Applying the principles of behavioral psychology in the workplace is a popular trend in the corporate world for good reason. Building on foundational work by Nobel laureate Daniel Kahneman, George Loewenstein, Richard Thaler, and others, behavioral psychology offers valuable insights into the biases that help the brain order information and make decisions, and that influence the ways people judge themselves and others. In business settings, such as a meeting of a corporate board, these biases can cause people to over- or undervalue others who sit around the table, or the ideas they express. They can also influence collegiality, whether people feel “safe” enough to speak out, and the ability to nurture diversity of thought.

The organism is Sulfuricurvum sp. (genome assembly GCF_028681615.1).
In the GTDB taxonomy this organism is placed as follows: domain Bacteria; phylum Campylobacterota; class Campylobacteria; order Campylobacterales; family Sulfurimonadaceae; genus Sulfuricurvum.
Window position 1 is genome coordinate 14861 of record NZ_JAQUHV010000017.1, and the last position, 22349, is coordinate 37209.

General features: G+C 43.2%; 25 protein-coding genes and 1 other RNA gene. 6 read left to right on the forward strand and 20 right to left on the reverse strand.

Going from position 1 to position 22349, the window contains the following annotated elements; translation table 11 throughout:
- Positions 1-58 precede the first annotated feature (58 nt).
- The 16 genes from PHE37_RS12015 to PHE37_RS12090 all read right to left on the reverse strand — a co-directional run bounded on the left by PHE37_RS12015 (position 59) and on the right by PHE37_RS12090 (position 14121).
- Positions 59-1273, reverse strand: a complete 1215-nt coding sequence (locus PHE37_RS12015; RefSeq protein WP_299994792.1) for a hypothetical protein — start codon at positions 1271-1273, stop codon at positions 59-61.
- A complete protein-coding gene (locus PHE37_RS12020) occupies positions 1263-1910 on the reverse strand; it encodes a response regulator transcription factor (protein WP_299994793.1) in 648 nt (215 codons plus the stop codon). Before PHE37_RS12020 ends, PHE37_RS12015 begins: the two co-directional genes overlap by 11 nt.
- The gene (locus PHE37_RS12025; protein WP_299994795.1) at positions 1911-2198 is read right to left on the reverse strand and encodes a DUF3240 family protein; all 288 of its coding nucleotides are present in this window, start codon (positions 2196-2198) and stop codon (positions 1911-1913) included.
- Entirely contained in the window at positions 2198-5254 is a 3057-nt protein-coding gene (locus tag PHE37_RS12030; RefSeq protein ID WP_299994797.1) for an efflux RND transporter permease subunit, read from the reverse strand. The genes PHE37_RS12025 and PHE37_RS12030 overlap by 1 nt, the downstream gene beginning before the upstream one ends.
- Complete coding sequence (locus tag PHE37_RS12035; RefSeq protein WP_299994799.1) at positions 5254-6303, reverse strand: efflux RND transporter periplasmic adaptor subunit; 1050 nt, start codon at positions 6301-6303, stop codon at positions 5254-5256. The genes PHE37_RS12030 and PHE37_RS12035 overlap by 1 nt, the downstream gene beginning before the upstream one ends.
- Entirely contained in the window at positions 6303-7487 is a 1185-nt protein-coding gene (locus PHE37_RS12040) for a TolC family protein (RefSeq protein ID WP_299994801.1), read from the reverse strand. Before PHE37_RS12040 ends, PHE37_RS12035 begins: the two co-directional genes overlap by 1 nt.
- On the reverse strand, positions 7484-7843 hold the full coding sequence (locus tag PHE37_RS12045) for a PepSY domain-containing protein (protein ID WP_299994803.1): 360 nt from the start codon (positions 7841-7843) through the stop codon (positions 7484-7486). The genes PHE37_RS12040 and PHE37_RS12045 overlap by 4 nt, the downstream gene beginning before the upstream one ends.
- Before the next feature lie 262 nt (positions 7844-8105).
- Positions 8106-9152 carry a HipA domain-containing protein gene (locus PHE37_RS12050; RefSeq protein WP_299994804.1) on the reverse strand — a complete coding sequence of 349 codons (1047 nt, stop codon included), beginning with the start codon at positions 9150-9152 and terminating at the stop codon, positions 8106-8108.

It’s clear that improving board dynamics is an ongoing challenge facing modern companies. For two years running, PwC’s Annual Corporate Directors Survey has revealed that about half (49%) of directors believe that at least one fellow director on their board should be replaced.